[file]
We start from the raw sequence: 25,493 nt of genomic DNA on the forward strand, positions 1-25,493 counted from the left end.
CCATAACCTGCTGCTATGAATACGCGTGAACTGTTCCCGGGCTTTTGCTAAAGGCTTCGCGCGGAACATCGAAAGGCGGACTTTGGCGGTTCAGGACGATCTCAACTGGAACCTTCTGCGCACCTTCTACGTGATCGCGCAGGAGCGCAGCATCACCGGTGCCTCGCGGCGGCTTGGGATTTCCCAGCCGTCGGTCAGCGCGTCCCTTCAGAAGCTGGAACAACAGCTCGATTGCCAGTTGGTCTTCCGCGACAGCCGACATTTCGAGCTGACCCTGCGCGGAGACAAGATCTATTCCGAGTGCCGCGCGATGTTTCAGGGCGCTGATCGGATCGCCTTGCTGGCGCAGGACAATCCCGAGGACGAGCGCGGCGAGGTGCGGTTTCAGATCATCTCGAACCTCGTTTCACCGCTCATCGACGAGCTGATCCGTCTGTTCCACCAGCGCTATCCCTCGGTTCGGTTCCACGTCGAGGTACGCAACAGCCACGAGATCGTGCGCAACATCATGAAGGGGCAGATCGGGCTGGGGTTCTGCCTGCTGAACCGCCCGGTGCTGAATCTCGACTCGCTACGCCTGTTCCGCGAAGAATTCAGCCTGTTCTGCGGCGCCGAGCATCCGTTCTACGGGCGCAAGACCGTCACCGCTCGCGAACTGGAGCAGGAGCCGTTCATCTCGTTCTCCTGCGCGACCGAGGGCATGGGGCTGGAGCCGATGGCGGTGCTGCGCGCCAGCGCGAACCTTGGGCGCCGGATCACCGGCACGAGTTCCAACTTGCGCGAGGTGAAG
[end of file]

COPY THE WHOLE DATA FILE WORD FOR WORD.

We start from the raw sequence: 25,493 nt of genomic DNA on the forward strand, positions 1-25,493 counted from the left end.
CCATAACCTGCTGCTATGAATACGCGTGAACTGTTCCCGGGCTTTTGCTAAAGGCTTCGCGCGGAACATCGAAAGGCGGACTTTGGCGGTTCAGGACGATCTCAACTGGAACCTTCTGCGCACCTTCTACGTGATCGCGCAGGAGCGCAGCATCACCGGTGCCTCGCGGCGGCTTGGGATTTCCCAGCCGTCGGTCAGCGCGTCCCTTCAGAAGCTGGAACAACAGCTCGATTGCCAGTTGGTCTTCCGCGACAGCCGACATTTCGAGCTGACCCTGCGCGGAGACAAGATCTATTCCGAGTGCCGCGCGATGTTTCAGGGCGCTGATCGGATCGCCTTGCTGGCGCAGGACAATCCCGAGGACGAGCGCGGCGAGGTGCGGTTTCAGATCATCTCGAACCTCGTTTCACCGCTCATCGACGAGCTGATCCGTCTGTTCCACCAGCGCTATCCCTCGGTTCGGTTCCACGTCGAGGTACGCAACAGCCACGAGATCGTGCGCAACATCATGAAGGGGCAGATCGGGCTGGGGTTCTGCCTGCTGAACCGCCCGGTGCTGAATCTCGACTCGCTACGCCTGTTCCGCGAAGAATTCAGCCTGTTCTGCGGCGCCGAGCATCCGTTCTACGGGCGCAAGACCGTCACCGCTCGCGAACTGGAGCAGGAGCCGTTCATCTCGTTCTCCTGCGCGACCGAGGGCATGGGGCTGGAGCCGATGGCGGTGCTGCGCGCCAGCGCGAACCTTGGGCGCCGGATCACCGGCACGAGTTCCAACTTGCGCGAGGTGAAG